“Dawn of the Felines” is one of the five films in Nikkatsu’s recent ‘Roman Porno Reboot’: a project that was undertaken to celebrate 45 years of the original cycle (1971-1988). Conforming to the strict dictates of the original cycle, “Dawn of the Felines”has a running time of just over 80 minutes (84 minutes), contains a sex scene at least every 10 minutes, and was shot in just a week. It is the third film in the series and was released on 14th January 2017 in Japan. It can also be considered a sequel or homage to Night of the Felines (Tanaka Noboru: 1972) which deals with the lives of three sex workers who work in a bathhouse brothel.


“Dawn of the Felines” screened at the 
New York Asian Film Festival 2017


As in “Night of the Felines”, “Dawn of the Felines” focuses in on the daily lives of sex workers, detailing their interactions with their clients in uncompromising but never salacious detail. In contemporary Japan, internet technologies have changed the shape and scope of prostitution. Instead of a bathhouse, the women work as escorts at ‘Young Wives Paradise’, a franchise of a bigger organization somewhat inappropriately translated as Health Express. The woman are Yui (Satsuki Maue) a single mother with a young son (Kenta), Misako (Juri Ihata), a college graduate who has find herself homeless due to debt, and Rei (Michie), a wife whose infertility has led to depression. Their clients range from an elderly man, Kaneda (Ken Yoshizawa), who has recently lost his wife, a thirty-something hikikomori, Takada (Tomohiro Kaku), a deeply unlikeable comedian Taniguchi (Hideaki Murata) and the sleazy owner of the escort agency, Nonaka (Takuma Otoo).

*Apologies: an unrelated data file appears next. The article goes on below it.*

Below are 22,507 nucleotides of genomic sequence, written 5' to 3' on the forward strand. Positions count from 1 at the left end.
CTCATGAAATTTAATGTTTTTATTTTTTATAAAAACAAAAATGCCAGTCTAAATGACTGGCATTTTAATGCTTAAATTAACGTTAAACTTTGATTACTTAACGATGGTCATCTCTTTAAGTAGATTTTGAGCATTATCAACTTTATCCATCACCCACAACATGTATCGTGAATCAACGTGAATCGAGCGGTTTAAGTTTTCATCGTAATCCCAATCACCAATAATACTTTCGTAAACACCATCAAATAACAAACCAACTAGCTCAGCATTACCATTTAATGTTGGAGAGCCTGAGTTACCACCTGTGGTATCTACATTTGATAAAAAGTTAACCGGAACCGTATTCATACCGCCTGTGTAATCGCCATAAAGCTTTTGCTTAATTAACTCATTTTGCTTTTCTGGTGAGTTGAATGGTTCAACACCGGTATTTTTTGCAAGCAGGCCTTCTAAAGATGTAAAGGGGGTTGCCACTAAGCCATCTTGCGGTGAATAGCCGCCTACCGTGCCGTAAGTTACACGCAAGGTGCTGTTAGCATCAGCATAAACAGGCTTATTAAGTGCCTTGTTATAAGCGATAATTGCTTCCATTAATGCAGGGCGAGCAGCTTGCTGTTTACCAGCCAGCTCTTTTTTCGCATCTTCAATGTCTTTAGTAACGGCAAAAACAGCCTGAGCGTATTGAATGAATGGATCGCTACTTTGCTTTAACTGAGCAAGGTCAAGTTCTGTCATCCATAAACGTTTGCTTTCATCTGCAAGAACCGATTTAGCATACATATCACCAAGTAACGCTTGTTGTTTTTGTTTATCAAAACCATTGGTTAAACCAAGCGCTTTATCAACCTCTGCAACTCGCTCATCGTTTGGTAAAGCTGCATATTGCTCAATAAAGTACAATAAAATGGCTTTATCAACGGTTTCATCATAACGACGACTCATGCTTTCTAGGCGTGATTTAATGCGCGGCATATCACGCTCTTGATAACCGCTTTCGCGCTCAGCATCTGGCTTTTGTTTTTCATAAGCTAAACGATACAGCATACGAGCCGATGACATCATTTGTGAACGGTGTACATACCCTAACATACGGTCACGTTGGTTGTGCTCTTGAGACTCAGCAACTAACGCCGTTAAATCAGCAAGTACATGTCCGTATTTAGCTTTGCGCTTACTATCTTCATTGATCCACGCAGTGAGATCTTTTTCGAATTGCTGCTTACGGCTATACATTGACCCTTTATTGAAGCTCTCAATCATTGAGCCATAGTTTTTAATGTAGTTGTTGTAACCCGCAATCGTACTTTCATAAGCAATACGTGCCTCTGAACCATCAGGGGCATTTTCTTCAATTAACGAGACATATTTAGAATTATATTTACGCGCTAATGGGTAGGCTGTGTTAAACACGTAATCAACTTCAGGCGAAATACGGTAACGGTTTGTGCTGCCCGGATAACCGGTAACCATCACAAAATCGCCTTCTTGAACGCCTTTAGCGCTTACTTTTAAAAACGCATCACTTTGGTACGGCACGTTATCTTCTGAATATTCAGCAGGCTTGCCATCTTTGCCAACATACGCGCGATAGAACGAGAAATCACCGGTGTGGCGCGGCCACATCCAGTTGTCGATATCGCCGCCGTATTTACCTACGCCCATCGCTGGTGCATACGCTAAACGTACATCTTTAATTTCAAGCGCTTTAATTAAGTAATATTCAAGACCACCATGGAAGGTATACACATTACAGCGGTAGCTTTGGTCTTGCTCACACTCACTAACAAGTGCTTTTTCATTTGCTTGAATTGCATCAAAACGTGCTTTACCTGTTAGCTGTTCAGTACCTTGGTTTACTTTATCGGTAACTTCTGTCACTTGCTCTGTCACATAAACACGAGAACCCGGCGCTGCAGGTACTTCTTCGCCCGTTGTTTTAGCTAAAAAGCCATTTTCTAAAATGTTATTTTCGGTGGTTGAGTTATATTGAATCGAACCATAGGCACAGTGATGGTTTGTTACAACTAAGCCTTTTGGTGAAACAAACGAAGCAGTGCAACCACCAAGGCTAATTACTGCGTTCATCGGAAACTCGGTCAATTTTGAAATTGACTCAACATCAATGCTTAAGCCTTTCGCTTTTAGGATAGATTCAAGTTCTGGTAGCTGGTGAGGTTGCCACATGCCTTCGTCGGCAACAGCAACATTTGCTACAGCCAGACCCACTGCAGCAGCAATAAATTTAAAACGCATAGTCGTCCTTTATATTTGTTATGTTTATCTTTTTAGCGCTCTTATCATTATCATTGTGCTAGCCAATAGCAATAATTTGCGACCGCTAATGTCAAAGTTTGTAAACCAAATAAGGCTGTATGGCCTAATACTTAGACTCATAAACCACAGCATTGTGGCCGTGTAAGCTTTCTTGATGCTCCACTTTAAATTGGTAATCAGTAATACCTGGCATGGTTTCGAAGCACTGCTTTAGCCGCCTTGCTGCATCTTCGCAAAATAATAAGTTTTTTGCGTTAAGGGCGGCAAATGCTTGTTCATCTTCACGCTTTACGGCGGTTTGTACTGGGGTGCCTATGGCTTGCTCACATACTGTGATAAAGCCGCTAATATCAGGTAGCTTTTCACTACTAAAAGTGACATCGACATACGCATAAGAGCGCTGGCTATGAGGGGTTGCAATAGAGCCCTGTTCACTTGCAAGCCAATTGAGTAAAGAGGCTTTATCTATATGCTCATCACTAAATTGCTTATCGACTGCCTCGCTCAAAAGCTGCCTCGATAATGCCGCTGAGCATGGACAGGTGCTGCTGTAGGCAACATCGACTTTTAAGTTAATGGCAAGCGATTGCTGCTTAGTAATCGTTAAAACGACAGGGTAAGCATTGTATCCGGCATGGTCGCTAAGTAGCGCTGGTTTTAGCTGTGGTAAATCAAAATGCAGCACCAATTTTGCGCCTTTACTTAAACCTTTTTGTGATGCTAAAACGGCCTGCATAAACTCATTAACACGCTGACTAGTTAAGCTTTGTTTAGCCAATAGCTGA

While the original cycle of roman porno films were marketed as romantic pornography, there is an absence of romance in “Dawn of the Felines”. The sexual encounters are marked by a mixture of despair and self-loathing on behalf of both parties. The sex is there because it is part of the day to day life of the women – it is the one commodity in a consumer society that when all else fails, woman can exchange for money, deluding themselves that they can gain back some self-worth from the transaction – Misako’s alienation and marginalisation, Yui’s inability to be a good mother, and Rei’s failure to conceive. Against the neon background of Ikebukuro, the lives of the three women spiral out of control, until a shocking event fractures the relationships between them and they are forced to go in different directions.